Drilling proposed in Montana’s Badger-Two Medicine

Tribes and former federal officials fight to cancel energy leases on sacred land.


On the east side of Glacier National Park stands a 160,000-acre expanse of wild mountains, wetlands and meadows. Adjoining the Blackfeet Indian Reservation and the Bob Marshall Wilderness Complex, the Badger-Two Medicine area is central to the tribe’s creation story and their Sun Dance, and home to grizzlies, wolves, wolverines and mountain goats.

Thirty years ago, Solonex LLC leased 6,200 acres in this part of the Lewis and Clark National Forest – and now the Louisiana-based company is pushing to start oil and gas exploration. All of the leases in the Badger-Two Medicine have been suspended since 1985 when the Blackfeet raised concerns that they were granted illegally, without tribal consultation, and that their development would harm water quality and wildlife habitat, and disrupt the tribes’ hunting, fishing, timbering, and cultural and religious uses. Most of those leases have since been surrendered or retired; about 18 remain, including Solonex’s.

Badger Creek in the Badger-Two Medicine area, where a company wants to revive a 30-year old oil and gas lease.
Blackfeet Nation

The decades-long delay in making a final call on the fate of the leases has frustrated not only the energy company, but a federal judge. Two years ago, Solonex filed a lawsuit to force a decision; that case was decided earlier in October, with the judge rejecting a timeline from the BLM and Forest Service that could have resulted in two more years of waiting while the agencies did more environmental study. The agencies now have until Nov. 23 to decide whether the lease suspension should continue and whether more review is needed; after that, they must either provide an accelerated schedule for allowing Solonex to move forward, or give detailed reasons for cancelling the leases.

The Blackfeet’s frustration has grown as well – in July, the tribe broke off formal negotiations with the federal government and Solonex, reports the Associated Press, stating that after three rounds of talks, it saw no reason to continue discussions.

Map of the Badger-Two Medicine area and the site of Solonex's lease.
Montana Wilderness Association
It’s unclear why Solonex is pursuing those leases now, given the low price of oil and gas, and the fact that the original application to drill cited a 5.5 to 7 percent chance that a well on the land would ever go into production, reports Montana Public Radio. But the company’s lawyer, with the conservative Mountain States Legal Foundation,  claims the area has “tremendous potential for oil  and gas development.”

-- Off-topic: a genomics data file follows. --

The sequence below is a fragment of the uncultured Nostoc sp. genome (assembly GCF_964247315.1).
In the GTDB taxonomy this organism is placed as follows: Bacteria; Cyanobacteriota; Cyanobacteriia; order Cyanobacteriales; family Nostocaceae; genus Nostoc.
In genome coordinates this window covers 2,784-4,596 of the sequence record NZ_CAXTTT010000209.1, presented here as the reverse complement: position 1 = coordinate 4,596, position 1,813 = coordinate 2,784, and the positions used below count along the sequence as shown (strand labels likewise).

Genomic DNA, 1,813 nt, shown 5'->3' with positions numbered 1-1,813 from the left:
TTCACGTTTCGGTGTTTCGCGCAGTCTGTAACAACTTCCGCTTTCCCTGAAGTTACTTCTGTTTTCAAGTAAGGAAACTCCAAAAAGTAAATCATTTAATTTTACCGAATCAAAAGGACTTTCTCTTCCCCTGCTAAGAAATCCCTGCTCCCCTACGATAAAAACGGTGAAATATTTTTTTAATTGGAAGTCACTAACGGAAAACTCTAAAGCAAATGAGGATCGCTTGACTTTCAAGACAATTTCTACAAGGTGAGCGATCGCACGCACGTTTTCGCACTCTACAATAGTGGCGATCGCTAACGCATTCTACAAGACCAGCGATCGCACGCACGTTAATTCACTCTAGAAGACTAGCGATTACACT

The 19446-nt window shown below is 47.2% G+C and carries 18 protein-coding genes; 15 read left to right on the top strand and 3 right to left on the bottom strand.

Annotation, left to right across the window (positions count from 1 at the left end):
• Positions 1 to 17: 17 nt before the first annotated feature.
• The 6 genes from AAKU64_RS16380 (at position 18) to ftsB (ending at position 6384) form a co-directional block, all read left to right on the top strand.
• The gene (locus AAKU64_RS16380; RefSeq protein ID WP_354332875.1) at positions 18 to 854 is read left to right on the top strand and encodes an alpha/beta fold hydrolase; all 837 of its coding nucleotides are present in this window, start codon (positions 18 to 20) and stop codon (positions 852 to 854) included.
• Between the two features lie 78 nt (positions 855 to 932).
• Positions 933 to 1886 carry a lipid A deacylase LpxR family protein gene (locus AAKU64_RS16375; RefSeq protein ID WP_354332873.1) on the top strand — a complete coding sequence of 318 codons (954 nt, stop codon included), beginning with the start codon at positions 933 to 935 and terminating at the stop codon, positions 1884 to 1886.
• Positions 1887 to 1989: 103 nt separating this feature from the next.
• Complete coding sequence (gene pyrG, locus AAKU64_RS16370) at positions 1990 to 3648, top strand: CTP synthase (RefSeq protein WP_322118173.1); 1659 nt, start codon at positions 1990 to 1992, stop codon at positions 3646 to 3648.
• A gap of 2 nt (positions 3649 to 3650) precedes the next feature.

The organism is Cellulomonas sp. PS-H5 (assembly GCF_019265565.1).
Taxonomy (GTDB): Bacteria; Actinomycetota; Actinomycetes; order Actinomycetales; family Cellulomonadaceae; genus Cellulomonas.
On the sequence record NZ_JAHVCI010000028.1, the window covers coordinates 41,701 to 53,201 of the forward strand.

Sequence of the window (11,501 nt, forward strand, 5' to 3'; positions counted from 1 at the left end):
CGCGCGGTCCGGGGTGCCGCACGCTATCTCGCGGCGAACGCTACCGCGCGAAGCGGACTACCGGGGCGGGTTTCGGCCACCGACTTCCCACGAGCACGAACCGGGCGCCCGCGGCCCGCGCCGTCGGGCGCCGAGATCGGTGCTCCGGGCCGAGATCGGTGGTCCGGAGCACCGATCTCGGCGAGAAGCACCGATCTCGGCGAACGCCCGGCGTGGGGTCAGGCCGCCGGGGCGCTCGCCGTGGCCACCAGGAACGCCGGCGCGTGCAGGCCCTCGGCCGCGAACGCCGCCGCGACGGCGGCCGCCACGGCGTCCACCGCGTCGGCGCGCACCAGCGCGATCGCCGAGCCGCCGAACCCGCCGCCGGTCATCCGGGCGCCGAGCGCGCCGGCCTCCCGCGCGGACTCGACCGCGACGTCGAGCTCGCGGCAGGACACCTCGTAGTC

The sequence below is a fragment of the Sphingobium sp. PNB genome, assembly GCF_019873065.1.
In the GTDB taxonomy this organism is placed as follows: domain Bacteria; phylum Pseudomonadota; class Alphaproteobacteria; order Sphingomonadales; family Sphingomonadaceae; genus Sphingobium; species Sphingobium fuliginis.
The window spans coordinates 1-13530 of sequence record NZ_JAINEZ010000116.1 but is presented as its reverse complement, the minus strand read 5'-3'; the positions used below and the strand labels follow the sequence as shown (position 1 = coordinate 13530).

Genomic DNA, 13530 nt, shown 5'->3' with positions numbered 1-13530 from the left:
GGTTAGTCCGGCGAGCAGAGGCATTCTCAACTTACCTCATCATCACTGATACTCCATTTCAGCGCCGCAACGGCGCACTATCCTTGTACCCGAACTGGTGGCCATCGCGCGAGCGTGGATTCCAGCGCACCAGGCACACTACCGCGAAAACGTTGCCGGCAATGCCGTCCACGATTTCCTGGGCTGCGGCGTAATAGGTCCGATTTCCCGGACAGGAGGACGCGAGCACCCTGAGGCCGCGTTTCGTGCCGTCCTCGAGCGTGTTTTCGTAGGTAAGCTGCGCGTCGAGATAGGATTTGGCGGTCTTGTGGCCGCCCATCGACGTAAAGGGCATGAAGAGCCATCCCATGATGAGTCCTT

The tribe has asked Interior to cancel all of the remaining leases, and a broad-based movement in support of that request has been picking up steam since last fall: All four bands of the Blackfoot Confederacy, other tribal leaders in Montana and Wyoming, the National Congress of American Indians, former Secretary of the Interior Bruce Babbitt, Sen. Jon Tester, D-Montana, several retired federal agency officials, and even the rock band Pearl Jam.

In late October, 19 retired Forest Service leaders, including former Chief Dale Bosworth, former Deputy Chief Jim Furnish, and two former supervisors of the Lewis and Clark, signed a letter asking Interior to heed the advice of the federal  Advisory Council on Historic Preservation, which declared, “there is no possible mitigation to protect this unique landscape and its cultural significance except to cancel all leases to preclude development.”

Half a dozen former Glacier National Park superintendents, including Chas Cartwright, wrote an op-ed in the Billings Gazette pointing out that the leases are an anomaly, given the many conservation steps that have been taken in the area – including the passage of the Rocky Mountain Front Heritage Act, the completion of the Montana Legacy Project, the passage of the North Fork Watershed Protection Act, and the completion of a non-motorized travel plan for the Lewis and Clark. They also note that other leases on Glacier’s western boundary, granted under the same analysis and review procedures as those in the Badger-Two Medicine, were long ago found to violate the National Environmental Policy Act and the Endangered Species Act, and were struck down by the courts. Their letter concludes with a plea for cancellation: “Industrial energy development of this world-class resource would represent an intolerable assault to the ecological and cultural values of Glacier National Park, as well as to the Blackfeet people.”

Update: On Nov. 23, 2015, the Department of the Interior announced that it would cancel the Solonex lease in the Badger-Two Medicine area.

 Jodi Peterson is a senior editor at High Country News.  

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